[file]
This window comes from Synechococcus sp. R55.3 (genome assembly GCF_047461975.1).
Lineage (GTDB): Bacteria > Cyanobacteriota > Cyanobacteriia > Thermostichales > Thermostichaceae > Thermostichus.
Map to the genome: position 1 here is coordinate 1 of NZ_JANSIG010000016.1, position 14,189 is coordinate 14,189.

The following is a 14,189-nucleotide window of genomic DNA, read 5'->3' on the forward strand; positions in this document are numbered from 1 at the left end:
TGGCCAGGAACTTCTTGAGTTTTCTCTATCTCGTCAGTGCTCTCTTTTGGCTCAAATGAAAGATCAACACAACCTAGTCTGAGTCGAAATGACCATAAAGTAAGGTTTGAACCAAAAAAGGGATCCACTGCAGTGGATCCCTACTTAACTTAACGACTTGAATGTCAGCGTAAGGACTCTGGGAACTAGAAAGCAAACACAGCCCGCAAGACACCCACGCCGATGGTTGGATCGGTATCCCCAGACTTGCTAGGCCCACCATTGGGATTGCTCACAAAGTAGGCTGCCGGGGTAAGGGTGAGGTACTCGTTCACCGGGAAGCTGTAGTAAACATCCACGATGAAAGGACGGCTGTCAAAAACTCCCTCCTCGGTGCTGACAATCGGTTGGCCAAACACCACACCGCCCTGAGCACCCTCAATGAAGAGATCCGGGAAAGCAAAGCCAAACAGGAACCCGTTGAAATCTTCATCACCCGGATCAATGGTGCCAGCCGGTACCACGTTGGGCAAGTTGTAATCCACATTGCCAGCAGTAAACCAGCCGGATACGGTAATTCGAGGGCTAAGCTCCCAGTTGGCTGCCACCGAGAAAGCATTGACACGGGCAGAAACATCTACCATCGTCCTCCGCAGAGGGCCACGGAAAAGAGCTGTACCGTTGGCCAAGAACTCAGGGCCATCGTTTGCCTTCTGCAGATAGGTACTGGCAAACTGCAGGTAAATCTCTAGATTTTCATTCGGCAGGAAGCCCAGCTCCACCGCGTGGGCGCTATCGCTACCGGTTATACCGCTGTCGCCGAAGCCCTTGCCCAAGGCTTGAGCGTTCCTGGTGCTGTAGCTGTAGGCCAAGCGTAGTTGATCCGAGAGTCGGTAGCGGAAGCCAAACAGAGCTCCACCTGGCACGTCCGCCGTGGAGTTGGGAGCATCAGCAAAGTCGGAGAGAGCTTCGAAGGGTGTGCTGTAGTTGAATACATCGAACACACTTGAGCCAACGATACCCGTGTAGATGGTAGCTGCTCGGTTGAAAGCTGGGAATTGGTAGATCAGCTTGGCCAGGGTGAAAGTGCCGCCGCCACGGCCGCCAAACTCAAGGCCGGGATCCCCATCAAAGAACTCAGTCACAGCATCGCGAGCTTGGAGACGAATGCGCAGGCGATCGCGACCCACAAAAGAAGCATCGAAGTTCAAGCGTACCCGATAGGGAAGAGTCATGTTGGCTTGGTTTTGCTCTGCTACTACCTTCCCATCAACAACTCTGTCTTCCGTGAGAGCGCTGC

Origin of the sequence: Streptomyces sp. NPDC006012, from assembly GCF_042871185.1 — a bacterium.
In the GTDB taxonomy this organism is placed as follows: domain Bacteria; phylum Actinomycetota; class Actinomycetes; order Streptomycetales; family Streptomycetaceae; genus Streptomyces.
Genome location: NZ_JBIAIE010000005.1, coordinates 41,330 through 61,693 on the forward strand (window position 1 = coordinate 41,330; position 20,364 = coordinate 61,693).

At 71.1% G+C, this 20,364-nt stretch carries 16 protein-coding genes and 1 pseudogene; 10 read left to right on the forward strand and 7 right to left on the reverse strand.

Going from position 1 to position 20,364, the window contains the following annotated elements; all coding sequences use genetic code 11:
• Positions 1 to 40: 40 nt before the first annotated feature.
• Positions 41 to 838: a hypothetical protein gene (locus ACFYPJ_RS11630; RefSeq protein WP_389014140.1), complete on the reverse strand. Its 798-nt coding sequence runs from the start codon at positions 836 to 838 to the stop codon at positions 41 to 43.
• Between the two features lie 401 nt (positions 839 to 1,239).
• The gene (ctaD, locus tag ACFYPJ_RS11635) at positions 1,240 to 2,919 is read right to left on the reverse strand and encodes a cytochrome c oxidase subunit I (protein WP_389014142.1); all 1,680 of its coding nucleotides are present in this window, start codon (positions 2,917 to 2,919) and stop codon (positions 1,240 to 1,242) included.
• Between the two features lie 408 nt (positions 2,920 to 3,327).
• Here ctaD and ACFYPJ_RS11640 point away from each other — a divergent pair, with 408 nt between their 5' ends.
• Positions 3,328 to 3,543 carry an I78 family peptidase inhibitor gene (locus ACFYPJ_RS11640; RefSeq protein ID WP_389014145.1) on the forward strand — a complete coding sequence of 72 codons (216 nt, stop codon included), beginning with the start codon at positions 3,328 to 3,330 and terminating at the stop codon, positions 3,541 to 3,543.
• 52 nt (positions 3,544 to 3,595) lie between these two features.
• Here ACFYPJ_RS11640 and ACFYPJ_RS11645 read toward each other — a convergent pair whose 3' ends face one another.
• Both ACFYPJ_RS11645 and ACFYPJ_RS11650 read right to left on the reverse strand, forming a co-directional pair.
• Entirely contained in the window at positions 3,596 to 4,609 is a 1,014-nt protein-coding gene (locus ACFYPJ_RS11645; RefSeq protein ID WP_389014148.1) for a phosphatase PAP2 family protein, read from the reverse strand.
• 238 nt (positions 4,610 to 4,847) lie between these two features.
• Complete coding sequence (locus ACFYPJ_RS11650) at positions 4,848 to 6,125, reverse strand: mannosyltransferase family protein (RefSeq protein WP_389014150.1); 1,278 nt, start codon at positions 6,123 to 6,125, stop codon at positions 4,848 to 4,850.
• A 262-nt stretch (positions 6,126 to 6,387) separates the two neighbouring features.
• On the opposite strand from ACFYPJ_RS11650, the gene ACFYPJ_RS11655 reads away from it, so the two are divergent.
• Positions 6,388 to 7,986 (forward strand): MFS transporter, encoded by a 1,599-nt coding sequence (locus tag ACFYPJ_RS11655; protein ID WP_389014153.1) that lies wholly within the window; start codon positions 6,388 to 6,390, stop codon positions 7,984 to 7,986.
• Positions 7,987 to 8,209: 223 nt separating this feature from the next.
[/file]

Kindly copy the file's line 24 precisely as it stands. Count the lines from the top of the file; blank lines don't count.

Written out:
• A 262-nt stretch (positions 6,126 to 6,387) separates the two neighbouring features.